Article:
Friday, 9 June 2017

The optics are not good when it comes to the former Australian Minister for Trade and Investment

According to former Australian Minister for Trade and Investment & former Liberal MP for Goldstein Andrew Robb he is now in the business of providing "boutique investment, trade and major projects counsel for companies and organisation's globally, with a focus on the Asia-Pacific region" through his company Andrew Robb Pty Ltd which is contactable "C/- Ellerston Capital". 

The website goes on to state that; Mr Robb is currently a Board Member of the Kidman cattle enterprise and the Network Ten television station, Chair of Asialink and CNSDose, and strategic advisor to Beef Innovations Australia, as well as a range of national and international businesses.

On 13 July 2016 the Australian Financial Review added an investment bank to the list:

Former trade minister Andrew Robb has joined investment bank Moelis & Company, where he will focus on deals with China.
Robb had announced this appointment on the same day.
By 2 September 2016 Landbridge Group Co Ltd, a Chinese corporation based in Rizhao, China, had informed the world that Mr. Robb was now a senior economic consultant with the group effective two months earlier. 

According to The Age on 6 June 2017:

The details of the consultancy have never been disclosed by Mr Ye or Mr Robb. Neither has the fact that Mr Robb is being used to spruik a Chinese Communist Party-backed trade park as part of his consultancy agreement.

Mr Ye frames much of his business activity, including the acquisition of the Port of Darwin lease, in terms of advancing Beijing's ambitious global trade and infrastructure project "One Belt, One Road".

The port's acquisition sparked a major controversy after then US president Barack Obama complained he hadn't been forewarned. The Defence Department and ASIO have vetted and cleared Landbridge's acquisition of the port. But the director of the Australian Strategic Policy Institute, Peter Jennings, said the port deal might benefit Beijing's long-term strategic interests, and not necessarily those of Australia.

Mr Ye publicly announced on September 2 last year that Mr Robb had been appointed as a "high-level economic consultant". At the time, Mr Robb had already been working for Mr Ye for eight weeks, and had earned $146,000, including GST but minus expenses…..

In April 2016, less than three months before his consultancy agreement began, Mr Robb visited China with an Australian delegation in his capacity as Australia's trade envoy. The delegation was lobbied by Rizhao Communist Party deputy secretary Liu Xingtai to support the trade park as part of a "Two Countries, Two Parks" proposal.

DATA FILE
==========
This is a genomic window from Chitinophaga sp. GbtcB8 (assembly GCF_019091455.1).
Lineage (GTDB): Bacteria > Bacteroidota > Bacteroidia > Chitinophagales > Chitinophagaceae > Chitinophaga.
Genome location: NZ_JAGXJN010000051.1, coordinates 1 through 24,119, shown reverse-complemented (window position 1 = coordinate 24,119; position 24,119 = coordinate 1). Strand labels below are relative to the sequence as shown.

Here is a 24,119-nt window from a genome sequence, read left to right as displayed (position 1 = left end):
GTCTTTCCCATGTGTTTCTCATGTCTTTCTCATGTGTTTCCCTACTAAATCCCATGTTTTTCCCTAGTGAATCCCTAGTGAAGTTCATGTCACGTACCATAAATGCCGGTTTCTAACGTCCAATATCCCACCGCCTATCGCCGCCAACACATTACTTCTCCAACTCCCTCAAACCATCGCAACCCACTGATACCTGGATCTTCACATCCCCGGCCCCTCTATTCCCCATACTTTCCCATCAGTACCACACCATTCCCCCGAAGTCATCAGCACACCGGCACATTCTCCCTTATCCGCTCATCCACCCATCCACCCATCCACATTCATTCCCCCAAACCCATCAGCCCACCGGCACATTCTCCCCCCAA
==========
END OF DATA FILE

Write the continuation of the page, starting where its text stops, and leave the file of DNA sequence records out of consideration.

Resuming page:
"The proposal has been fully recognised and highly affirmed by the Shandong Province Party Committee, the Provincial Government and the Department of Commerce," the Chinese government statement said.

The statement also said deputy secretary Liu had met Prime Minister Malcolm Turnbull and NT Chief Minister Adam Giles on April 14, 2016, and "proposed the co-operative model of Two Countries, Two Parks".  

Mr Ye placed Mr Robb on his payroll 10 weeks later.

Now if memory serves me correctly on 11 February 2016 Mr. Robb announced that he would not recontest his seat and the Australian Parliament was dissolved on 9 May 2016 ahead of the federal election.

As he was on his feet in the House of Representatives on 4 May and was listed as a sitting member in the Hansard of 5 May when the Budget was delivered after which all federal politicians then returned to their electorates, one can be forgiven for assuming that he did not officially retire until 9 May 2016 when the parliament was dissolved.

Twenty-three days later on 1 July 2016 (the day before the 2016 federal election day) Andrew Robb was on the Landbridge payroll according to ABC TV Four Corners 5 May 2017 transcript:

From that date, he's be[ing] paid $73,000 a month, or $880,000 a year, plus expenses.

This of course is in addition to his parliamentary superannuation lumpsum and/or periodic payments based on Commonwealth contributions equivalent to est. 15.4% of salary/wages per the Parliamentary Superannuation Act 2004 (Robb turned 65 years of age in August 2016) and remuneration for aforementioned directorships and other consultancy positions.

On 1 July Mr. Robb would have reached the end of any period in which he was eligible to receive a percentage of his base parliamentary salary as a departing MP not standing for re-election.

Looking at this timeline I wouldn't be surprised if the formal contract with Landbridge was not signed even earlier than 1 July, that the ink was probably still drying on this document when Robb told parliament of his intention to resign and stood down as trade and investment minister on 18 February 2016.

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